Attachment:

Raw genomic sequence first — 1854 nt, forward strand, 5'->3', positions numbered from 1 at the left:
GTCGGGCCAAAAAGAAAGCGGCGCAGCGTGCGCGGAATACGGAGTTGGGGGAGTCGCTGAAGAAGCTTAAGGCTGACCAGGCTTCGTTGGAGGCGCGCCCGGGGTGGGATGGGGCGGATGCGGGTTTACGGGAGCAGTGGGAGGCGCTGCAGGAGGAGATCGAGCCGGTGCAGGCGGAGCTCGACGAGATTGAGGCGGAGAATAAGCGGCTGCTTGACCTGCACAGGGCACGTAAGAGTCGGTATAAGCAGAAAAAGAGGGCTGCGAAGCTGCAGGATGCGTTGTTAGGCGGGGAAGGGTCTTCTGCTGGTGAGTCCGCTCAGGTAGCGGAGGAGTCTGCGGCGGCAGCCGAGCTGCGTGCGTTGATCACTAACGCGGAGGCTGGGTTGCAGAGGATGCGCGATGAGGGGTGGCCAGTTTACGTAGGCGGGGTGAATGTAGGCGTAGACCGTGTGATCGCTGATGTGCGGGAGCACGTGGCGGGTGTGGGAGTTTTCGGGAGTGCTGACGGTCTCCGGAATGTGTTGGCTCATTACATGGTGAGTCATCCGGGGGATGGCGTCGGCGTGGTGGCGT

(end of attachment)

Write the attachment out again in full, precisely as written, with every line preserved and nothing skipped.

Raw genomic sequence first — 1854 nt, forward strand, 5'->3', positions numbered from 1 at the left:
GTCGGGCCAAAAAGAAAGCGGCGCAGCGTGCGCGGAATACGGAGTTGGGGGAGTCGCTGAAGAAGCTTAAGGCTGACCAGGCTTCGTTGGAGGCGCGCCCGGGGTGGGATGGGGCGGATGCGGGTTTACGGGAGCAGTGGGAGGCGCTGCAGGAGGAGATCGAGCCGGTGCAGGCGGAGCTCGACGAGATTGAGGCGGAGAATAAGCGGCTGCTTGACCTGCACAGGGCACGTAAGAGTCGGTATAAGCAGAAAAAGAGGGCTGCGAAGCTGCAGGATGCGTTGTTAGGCGGGGAAGGGTCTTCTGCTGGTGAGTCCGCTCAGGTAGCGGAGGAGTCTGCGGCGGCAGCCGAGCTGCGTGCGTTGATCACTAACGCGGAGGCTGGGTTGCAGAGGATGCGCGATGAGGGGTGGCCAGTTTACGTAGGCGGGGTGAATGTAGGCGTAGACCGTGTGATCGCTGATGTGCGGGAGCACGTGGCGGGTGTGGGAGTTTTCGGGAGTGCTGACGGTCTCCGGAATGTGTTGGCTCATTACATGGTGAGTCATCCGGGGGATGGCGTCGGCGTGGTGGCGT